Apr 07 2015

Here’s your chance to help improve Top vBlog

Questions Comments Concerns Customer Support Diagram

I’ve been running the annual Top vBlog voting for the last 6 years and as the process is very time-consuming I’m always looking for ways to improve and streamline things. I was recently reading a post from Rene which had some ideas including using stats to determine who the top bloggers. I don’t really like that idea as it then becomes more like a video game to see who can get the highest score and people will do anything to get it.

There is no doubt that Top vBlog is a popularity contest but isn’t pretty much everything that we vote on in life such as the Presidency, Pro Sports All-star Teams, America’s Got Talent, etc, that’s just the nature of what voting is and that’s really OK as long as it doesn’t get out of control. If we start trying to rank things purely based on statistics you lose the most important element, what the people think and want. The fact of the matter is that the stats will mostly line up with the voting results.

When I open the voting I try to give two key pieces of guidance, first make sure bloggers understand that while this is a popularity contest the intended voters are those that work with virtualization technologies and not everyone in your office or who you are Facebook friends with. Second for voters to be fair and to take the following into account when choosing their favorite blogs: Longevity, frequency, quality and length, you can read more about those areas here.

So I probably won’t be radically changing things but I am open to suggestions to try and make things better. One suggestion that I did like from Rene was on the post counts for the year of each blog. Right now I display blogs in the voting survey alphabetically to keep them all on level ground, but I bold the previous years top 50 so they stand out. I like the idea of sorting them by number of posts so the most active bloggers are near the top and those that hardly post at all are near the bottom. Because there are so many blogs now this will help get the most active bloggers better visibility on the survey. I’ve looked around to see if that could be automated by scrapping blogs and parsing the archives to get the number of blog posts but haven’t found anything that will do that. Andreas manually did this by going to each blog so I can probably leverage some volunteers to divide and conquer and do the math for me.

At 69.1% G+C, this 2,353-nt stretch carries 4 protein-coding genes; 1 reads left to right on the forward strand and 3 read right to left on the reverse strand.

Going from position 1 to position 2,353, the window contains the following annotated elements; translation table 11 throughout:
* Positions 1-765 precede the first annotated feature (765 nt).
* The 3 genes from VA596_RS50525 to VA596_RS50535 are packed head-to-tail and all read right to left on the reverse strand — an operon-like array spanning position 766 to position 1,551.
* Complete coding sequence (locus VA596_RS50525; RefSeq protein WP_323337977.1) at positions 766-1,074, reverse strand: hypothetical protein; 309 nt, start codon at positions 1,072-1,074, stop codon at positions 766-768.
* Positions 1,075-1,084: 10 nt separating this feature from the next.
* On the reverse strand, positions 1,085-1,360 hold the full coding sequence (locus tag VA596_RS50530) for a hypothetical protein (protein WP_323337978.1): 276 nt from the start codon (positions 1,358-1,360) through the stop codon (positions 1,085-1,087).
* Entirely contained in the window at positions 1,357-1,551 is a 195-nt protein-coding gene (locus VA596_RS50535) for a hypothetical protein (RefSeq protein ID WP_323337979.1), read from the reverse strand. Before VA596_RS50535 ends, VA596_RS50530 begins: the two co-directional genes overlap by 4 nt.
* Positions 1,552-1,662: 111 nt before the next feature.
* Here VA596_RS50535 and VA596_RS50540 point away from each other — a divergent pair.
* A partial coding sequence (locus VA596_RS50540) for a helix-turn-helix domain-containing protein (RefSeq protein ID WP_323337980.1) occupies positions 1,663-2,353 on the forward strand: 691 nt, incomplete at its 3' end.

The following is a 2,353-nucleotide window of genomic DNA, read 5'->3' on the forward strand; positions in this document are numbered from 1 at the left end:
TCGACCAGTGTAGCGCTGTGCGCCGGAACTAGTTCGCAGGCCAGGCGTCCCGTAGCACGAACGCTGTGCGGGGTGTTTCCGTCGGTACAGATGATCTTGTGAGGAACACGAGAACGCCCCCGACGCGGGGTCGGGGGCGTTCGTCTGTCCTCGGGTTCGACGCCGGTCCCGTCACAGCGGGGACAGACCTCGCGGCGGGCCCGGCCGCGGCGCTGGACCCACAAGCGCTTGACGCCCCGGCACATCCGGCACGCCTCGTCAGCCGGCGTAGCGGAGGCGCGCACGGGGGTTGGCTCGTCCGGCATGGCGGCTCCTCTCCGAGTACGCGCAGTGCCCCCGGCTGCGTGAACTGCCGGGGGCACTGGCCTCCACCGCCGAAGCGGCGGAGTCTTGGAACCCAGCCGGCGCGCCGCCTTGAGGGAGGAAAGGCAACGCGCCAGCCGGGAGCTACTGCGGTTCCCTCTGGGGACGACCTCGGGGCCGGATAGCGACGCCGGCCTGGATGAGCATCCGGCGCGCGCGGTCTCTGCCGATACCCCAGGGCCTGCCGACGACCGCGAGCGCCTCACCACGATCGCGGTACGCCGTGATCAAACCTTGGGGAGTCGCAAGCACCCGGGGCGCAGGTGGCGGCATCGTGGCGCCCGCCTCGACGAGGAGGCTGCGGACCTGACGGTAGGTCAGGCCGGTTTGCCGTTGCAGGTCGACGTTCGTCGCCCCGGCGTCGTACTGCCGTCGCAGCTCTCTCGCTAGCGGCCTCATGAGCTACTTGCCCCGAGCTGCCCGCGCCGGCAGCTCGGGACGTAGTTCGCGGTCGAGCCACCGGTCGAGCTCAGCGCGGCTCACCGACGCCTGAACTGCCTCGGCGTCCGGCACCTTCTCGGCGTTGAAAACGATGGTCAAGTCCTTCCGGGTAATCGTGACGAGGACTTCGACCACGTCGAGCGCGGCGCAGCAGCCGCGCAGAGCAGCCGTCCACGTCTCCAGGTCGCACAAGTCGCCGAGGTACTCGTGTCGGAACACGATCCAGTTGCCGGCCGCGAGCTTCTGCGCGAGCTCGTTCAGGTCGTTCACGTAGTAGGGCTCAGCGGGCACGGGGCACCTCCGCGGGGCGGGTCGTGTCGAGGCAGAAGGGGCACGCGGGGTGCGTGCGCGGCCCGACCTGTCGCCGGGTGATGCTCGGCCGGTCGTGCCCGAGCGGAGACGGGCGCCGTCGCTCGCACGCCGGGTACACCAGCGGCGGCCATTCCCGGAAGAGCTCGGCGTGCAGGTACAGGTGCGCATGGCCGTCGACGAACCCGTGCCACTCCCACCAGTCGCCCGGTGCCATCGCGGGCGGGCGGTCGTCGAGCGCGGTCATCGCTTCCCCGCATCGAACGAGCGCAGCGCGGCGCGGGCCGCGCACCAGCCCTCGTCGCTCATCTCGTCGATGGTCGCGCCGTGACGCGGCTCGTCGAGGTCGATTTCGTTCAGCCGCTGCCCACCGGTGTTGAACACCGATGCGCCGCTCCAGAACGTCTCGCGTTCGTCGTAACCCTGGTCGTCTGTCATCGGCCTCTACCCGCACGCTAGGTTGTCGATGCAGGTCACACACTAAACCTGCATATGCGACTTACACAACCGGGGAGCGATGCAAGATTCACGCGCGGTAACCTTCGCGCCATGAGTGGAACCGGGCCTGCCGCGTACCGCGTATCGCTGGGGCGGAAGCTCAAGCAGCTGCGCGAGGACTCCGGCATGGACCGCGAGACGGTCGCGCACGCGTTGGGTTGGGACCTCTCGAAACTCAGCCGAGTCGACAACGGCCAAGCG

As far as using other metrics like like if they wrote a book, presented at VMworld and how many people follow them on Twitter I don’t find those as being a good measuring stick to how good and popular a blogger is and it penalizes a lot of the bloggers. So if you have any suggestions put them in the comments, one crazy idea I had was to make it into NCAA Basketball play-off style with the bloggers all facing off to the make it to the Sweet 16 and then the Final Four, but while that sounds cool I don’t think that would play out well. Here are some other things I’d be interested in having feedback on:

  • Should it be open it up to selecting more than 10 blogs?
  • Should categories be optional?
  • Are there any additional categories that might be interesting?
  • Should blogs be displayed on the survey in # of posts order from most to least?